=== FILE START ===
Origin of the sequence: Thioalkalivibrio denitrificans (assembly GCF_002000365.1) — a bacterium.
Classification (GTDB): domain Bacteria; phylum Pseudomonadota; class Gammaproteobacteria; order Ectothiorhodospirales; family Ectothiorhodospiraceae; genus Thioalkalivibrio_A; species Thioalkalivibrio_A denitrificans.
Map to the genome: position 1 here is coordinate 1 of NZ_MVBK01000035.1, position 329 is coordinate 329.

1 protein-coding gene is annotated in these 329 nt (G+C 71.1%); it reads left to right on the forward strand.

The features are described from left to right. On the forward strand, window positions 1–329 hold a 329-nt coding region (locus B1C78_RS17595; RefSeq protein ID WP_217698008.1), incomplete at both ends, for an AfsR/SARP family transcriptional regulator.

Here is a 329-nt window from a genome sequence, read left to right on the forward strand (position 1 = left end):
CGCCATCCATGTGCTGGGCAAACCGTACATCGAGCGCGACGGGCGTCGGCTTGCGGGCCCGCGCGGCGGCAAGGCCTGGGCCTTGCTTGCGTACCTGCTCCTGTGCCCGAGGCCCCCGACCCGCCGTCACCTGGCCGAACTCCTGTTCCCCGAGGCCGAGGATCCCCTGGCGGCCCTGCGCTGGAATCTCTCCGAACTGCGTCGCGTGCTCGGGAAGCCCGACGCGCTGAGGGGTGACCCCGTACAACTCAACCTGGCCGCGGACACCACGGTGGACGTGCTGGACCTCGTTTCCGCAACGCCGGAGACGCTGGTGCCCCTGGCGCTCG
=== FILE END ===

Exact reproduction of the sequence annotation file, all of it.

Origin of the sequence: Thioalkalivibrio denitrificans (assembly GCF_002000365.1) — a bacterium.
Classification (GTDB): domain Bacteria; phylum Pseudomonadota; class Gammaproteobacteria; order Ectothiorhodospirales; family Ectothiorhodospiraceae; genus Thioalkalivibrio_A; species Thioalkalivibrio_A denitrificans.
Map to the genome: position 1 here is coordinate 1 of NZ_MVBK01000035.1, position 329 is coordinate 329.

1 protein-coding gene is annotated in these 329 nt (G+C 71.1%); it reads left to right on the forward strand.

The features are described from left to right. On the forward strand, window positions 1–329 hold a 329-nt coding region (locus B1C78_RS17595; RefSeq protein ID WP_217698008.1), incomplete at both ends, for an AfsR/SARP family transcriptional regulator.

Here is a 329-nt window from a genome sequence, read left to right on the forward strand (position 1 = left end):
CGCCATCCATGTGCTGGGCAAACCGTACATCGAGCGCGACGGGCGTCGGCTTGCGGGCCCGCGCGGCGGCAAGGCCTGGGCCTTGCTTGCGTACCTGCTCCTGTGCCCGAGGCCCCCGACCCGCCGTCACCTGGCCGAACTCCTGTTCCCCGAGGCCGAGGATCCCCTGGCGGCCCTGCGCTGGAATCTCTCCGAACTGCGTCGCGTGCTCGGGAAGCCCGACGCGCTGAGGGGTGACCCCGTACAACTCAACCTGGCCGCGGACACCACGGTGGACGTGCTGGACCTCGTTTCCGCAACGCCGGAGACGCTGGTGCCCCTGGCGCTCG